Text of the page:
Nearly $69 million budget also passes
By Jeff Simms
Four current Board of Education members will return for new terms to the Beacon school board, as city voters elected Kristan Flynn, Anthony White, Craig Wolf and Kenya Gadsden on May 16 while also approving the district’s $68.6 million budget proposal.
No other candidates opposed the four winners.
Flynn, White (the current school board president) and Wolf tallied the most votes, so they will all serve three-year terms. Gadsden, the current vice president and fourth-place finisher, will serve a one-year term.
The terms are staggered because Flynn and Wolf were both appointed to the board last year, replacing members who resigned. One of the seats filled last fall was already set to be contested this year, while the other wouldn’t have expired until 2018. However, New York State School Boards Association rules stipulate that board appointees must run for their seats in the first election after their appointment.
Therefore, Gadsden, the fourth-place winner with 761 votes (Flynn received the most, with 819), will serve a one-year term expiring in July 2018.
Now adopted, the district’s 2017-18 budget will utilize nearly $1 million in increased state funding to hire three elementary and two special education teachers and a human resource director.
In all, Beacon received $27.7 million in state money for next year, with the remainder of its revenue coming from $37.2 million in property taxes, $2.5 million of savings and miscellaneous sources of $950,000. The district’s allowable tax levy for 2017-18 is 1.54 percent, more than double last year’s.
Voters this week also approved a proposal to purchase two 72-passenger buses, a bus that can accommodate wheelchairs and a 20-passenger van.
Newly hired Superintendent Matthew Landahl begins on July 1. With that in mind, The Current asked each returning board member to detail their goals for the school board over the next 12 months.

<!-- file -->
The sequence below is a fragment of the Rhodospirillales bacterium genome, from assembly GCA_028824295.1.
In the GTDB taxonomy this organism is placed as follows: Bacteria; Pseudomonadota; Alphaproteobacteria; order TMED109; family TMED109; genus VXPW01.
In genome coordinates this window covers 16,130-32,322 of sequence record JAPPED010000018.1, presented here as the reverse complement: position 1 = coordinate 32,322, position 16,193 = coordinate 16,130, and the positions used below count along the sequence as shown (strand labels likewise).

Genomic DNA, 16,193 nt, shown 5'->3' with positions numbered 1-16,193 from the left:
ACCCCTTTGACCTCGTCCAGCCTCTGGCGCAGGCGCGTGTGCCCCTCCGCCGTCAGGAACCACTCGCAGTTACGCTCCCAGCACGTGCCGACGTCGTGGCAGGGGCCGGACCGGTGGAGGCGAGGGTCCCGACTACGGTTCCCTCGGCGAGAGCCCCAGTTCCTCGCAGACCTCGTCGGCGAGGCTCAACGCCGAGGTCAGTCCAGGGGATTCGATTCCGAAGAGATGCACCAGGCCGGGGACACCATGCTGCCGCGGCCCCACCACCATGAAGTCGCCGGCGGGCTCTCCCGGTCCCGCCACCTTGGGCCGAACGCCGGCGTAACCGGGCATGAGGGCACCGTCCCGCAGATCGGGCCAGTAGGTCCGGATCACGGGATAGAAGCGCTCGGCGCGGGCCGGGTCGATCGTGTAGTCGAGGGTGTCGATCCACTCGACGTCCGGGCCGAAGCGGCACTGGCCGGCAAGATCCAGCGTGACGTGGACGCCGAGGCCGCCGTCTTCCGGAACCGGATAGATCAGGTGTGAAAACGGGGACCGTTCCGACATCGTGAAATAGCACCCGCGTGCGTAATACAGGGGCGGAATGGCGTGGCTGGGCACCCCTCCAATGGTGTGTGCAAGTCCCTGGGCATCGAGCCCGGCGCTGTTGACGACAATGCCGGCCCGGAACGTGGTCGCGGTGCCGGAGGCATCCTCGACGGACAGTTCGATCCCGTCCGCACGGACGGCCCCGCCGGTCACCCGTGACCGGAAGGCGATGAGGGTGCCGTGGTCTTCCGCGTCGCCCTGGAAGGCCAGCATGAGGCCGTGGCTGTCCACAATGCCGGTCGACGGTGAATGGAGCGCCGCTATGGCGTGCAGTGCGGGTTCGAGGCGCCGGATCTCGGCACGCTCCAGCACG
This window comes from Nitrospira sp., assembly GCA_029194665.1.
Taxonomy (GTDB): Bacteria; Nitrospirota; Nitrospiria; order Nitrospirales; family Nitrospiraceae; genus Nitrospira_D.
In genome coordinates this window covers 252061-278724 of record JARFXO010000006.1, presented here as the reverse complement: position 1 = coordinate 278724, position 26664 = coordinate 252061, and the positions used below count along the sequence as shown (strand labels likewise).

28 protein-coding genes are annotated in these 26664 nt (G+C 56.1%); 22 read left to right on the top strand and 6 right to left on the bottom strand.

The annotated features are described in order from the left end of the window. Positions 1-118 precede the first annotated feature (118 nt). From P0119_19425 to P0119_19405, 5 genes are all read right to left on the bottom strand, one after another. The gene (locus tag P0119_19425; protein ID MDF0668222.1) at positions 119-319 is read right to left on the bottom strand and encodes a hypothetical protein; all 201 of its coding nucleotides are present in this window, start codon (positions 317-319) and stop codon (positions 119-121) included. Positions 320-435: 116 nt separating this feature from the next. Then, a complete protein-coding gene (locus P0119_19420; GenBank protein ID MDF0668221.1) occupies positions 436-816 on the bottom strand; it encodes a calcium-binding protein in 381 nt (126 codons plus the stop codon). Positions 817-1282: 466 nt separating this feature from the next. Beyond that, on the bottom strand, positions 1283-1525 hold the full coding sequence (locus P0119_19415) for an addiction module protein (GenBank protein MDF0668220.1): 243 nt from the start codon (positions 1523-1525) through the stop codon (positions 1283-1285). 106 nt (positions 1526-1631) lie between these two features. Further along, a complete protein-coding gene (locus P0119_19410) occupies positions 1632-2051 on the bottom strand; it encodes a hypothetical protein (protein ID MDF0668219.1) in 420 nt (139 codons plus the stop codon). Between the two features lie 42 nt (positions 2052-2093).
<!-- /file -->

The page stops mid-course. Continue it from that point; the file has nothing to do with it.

The most important task will be supporting Dr. Landahl as he transitions into his new role as superintendent. The most important task of any board is hiring the superintendent, and I see this as the final phase of the search process. It does not end there; now we need to bring him into the district, provide information, guidance and support as well as be prepared to listen to his observations and recommendations as to how to get to achieve the goals we have identified. That will involve trust in ourselves that we picked the right person and trust in his expertise.
I also see communication as an area I would most like to focus in on this coming year. As a district we need to share what is really happening here, otherwise we will continue to find ourselves a position where forces outside the district will tell our story and we will have little control over what is said. I am not disputing the stories that have been written, I am saying these do not offer a complete picture of our district, but telling a fuller story requires a commitment to its importance and a continual effort.
You must building and use your own tools — beyond what the media is willing to write about — in order to reach the community and share information. Additionally, who we hear from and the avenues for sharing information need to be clearly communicated and people need to be invited into the conversation. There are parts of the community that may have felt shut out of that conversation over the years and we need to make an effort to remedy this. It won’t happen overnight, but whether it is building our relationships with city leadership or minority populations in the district. This work has to begin in earnest.